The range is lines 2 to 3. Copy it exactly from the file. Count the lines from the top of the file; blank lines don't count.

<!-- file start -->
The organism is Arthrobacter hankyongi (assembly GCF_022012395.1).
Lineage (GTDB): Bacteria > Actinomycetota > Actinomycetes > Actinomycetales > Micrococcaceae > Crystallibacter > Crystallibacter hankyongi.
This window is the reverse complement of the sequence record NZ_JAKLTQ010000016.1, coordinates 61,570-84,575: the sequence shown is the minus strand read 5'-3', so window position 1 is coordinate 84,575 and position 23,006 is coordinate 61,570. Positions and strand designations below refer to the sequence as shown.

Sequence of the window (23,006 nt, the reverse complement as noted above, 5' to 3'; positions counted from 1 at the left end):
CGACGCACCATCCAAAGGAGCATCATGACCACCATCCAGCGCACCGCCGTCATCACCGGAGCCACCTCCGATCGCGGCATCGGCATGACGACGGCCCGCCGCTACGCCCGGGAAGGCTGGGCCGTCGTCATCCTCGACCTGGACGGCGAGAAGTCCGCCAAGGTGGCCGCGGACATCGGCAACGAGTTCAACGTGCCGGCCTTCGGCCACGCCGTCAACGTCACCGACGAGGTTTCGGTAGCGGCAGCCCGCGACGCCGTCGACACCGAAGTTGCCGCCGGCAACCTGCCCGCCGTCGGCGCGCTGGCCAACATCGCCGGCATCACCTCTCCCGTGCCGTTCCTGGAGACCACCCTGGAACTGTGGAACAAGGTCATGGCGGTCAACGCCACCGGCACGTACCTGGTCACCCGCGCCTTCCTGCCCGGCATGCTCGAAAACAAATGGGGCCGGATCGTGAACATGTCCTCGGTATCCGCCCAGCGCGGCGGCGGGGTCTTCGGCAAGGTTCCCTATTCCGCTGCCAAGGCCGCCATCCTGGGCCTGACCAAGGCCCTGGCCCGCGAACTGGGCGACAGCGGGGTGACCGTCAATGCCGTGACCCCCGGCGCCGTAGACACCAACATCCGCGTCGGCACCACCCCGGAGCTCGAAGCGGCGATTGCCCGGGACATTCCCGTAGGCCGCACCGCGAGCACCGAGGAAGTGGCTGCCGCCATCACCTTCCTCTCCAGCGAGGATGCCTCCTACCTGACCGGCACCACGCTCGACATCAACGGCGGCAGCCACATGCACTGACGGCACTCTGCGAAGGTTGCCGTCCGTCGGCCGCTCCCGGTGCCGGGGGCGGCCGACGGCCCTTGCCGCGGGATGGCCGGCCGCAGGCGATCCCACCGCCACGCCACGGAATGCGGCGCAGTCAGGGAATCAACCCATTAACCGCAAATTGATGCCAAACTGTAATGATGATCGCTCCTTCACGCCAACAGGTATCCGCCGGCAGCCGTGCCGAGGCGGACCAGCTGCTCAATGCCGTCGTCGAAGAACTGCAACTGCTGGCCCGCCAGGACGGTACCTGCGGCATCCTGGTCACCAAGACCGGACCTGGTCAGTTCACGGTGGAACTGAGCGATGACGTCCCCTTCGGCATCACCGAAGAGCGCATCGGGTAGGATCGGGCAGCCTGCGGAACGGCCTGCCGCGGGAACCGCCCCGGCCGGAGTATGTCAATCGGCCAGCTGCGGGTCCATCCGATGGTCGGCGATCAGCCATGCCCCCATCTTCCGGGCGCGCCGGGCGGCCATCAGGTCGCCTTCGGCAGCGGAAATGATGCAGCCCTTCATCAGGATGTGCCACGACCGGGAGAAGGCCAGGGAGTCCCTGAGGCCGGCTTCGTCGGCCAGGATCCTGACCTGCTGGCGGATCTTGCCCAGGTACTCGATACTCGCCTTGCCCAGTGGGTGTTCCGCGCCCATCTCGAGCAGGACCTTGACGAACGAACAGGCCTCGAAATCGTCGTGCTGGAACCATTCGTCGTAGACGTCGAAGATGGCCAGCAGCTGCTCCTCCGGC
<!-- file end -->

Lineage (GTDB): Bacteria > Actinomycetota > Actinomycetes > Actinomycetales > Micrococcaceae > Crystallibacter > Crystallibacter hankyongi.
This window is the reverse complement of the sequence record NZ_JAKLTQ010000016.1, coordinates 61,570-84,575: the sequence shown is the minus strand read 5'-3', so window position 1 is coordinate 84,575 and position 23,006 is coordinate 61,570. Positions and strand designations below refer to the sequence as shown.